All that said, I would still LOVE to see more combat enhancements – archers manning guard posts, footmen trying to flank/surround enemies, clerics staying back rather than running in to slap enemies with a book… all these would be wonderful. A proper system of patrol points would be the biggest thing on my list; and it would allow even more of the “set and forget” for those who absolutely hate micro while giving “active commanders” plenty of tools to defend their town effectively.

As a pragmatist, though, I’d much rather see the team focus on other things in the time they have left. Not just because combat is already “good enough” (in the sense that the job gets done even if it’s not pretty), but more importantly, because most players aren’t even going to run enough soldiers to make improved combat worthwhile. If people are expected to run between 30 and 80 hearthlings, that’s going to be between 10 and 50 soldiers (once you get one of each crafter, it’s really just a couple of cooks + farmers per 10 hearthlings, with maybe some duplicate masons/carpenters/potters if you’re doing major construction and want lots of furniture built quickly, so past 30 hearthlings you can run a LOT of soldiers easily.) The thing is that 10 soldiers in a party will pretty much wreck face, and if you have 50? Just let them loose, nothing is going to stand up to that. But, if you felt like it, you could divide them up into, say, 2 main “front line” parties and then 2 “support” archer + cleric parties. And yet, in that situation, I’d absolutely expect most players to run ~40 workers and 10 guards rather than a standing army of ~50 with no enemies coming even close to being worth fighting against.

The reality is that most people come here for the building with some storytelling sprinkled on top, and the game is focussed around that. I say that as a player who comes here for the storytelling first, and the management aspect second (both micro and macro – I love building a well-oiled machine and watching the gears tick smoothly from a distance, but also diving deep in to listen to their music up close.) Combat offers a lot more of both the story and the management than building does, so in theory I should be watching all the fights to see where the moments of heroism and triumph occur. But with a limited set of enemies, the story gets repetitive real quickly – they come, I intercept at the closest chokepoint, my knight tanks while everyone else lets fly with DPS and the cleric keeps everyone healthy. Once every so often, the archers get a special mission to snipe an enemy cleric or a particularly annoying archer.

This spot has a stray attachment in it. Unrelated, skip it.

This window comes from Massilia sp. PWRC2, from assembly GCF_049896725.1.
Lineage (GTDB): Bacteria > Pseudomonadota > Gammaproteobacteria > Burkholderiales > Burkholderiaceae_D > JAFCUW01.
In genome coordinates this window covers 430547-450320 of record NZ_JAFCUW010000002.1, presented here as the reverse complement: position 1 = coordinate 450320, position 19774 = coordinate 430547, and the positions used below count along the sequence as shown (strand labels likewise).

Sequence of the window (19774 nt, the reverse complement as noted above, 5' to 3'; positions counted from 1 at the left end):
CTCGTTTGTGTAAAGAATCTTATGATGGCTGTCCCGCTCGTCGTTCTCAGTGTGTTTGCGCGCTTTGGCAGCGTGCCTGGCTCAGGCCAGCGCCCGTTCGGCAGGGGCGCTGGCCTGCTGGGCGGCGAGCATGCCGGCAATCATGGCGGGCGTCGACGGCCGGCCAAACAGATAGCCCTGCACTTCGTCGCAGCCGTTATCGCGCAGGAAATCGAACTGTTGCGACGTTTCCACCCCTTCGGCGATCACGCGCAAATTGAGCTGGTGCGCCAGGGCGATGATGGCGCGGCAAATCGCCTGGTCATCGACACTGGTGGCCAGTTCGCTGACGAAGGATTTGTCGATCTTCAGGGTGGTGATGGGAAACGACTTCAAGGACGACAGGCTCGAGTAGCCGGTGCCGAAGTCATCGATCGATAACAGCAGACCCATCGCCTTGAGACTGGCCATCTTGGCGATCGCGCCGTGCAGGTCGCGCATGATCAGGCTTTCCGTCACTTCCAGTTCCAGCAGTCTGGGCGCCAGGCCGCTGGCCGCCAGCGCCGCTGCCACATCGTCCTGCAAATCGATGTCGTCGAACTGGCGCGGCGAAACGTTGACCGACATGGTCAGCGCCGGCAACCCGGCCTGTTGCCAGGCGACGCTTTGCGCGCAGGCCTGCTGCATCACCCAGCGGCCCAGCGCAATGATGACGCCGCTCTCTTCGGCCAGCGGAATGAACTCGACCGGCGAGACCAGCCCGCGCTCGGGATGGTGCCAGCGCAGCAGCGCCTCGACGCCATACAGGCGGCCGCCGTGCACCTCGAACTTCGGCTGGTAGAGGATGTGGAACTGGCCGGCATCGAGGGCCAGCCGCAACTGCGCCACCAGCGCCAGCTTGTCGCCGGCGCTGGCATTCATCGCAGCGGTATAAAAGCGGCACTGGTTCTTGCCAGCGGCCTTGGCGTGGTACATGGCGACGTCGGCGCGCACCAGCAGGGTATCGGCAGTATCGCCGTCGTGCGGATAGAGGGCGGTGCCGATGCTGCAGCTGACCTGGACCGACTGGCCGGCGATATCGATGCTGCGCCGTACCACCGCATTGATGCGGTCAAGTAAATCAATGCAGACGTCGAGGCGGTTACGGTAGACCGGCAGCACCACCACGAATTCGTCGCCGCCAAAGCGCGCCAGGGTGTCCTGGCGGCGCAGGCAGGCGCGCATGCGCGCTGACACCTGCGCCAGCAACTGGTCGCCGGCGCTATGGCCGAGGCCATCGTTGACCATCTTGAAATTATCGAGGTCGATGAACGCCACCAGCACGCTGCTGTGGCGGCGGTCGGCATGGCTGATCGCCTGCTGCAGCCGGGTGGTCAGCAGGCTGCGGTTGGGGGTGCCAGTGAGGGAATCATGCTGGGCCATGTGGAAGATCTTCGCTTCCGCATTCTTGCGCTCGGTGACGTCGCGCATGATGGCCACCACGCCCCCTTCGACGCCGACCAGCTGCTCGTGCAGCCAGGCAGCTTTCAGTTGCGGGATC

There’s really not much which can be done with the current system, barring an overhaul of not just combat but serious chunks of the game engine. We’d need fundamentally better AI (of the sort which doesn’t really exist yet) if we wanted the soldiers to act any “smarter” than they currently do, or else some real variety of enemies (flying, leaping, climbing, varied buffers and debuffers to both boost enemies and dampen our soldiers, fast enemies which know to flank/kite/taunt and pull our guys out of position, enemy generals…), more encounters and different types of encounters (raids, sieges, invasions/“take and hold” camps; various attacks which apply pressure in different ways and pose different threats), and then we’d need campaigns to introduce all of these mechanics so that players don’t feel hopelessly lost. All this adds up to years and years worth of work.

This is the reason that Team Radiant haven’t expanded combat, and they haven’t been shy about telling us either. Everything I’m saying here is just a rehash of ideas that were already brought up, chewed over, and then written off as “great idea but not practical”, and that was before a deadline was set.

I’d love to see more nuanced combat, but the game just really can’t support much more than already exists. Now, if modders can add some fundamental improvements such as flying creatures, an AI which can react to enemies (e.g. an AI smart enough to go “this enemy is running away, I should get around behind it and cut off its retreat before engaging”, even if it’s based on a set of pre-set tags for enemies rather than the AI dynamically figuring that out), or separate the archers’ ability to aim from their pathing system… then it would be worth talking about expanded combat.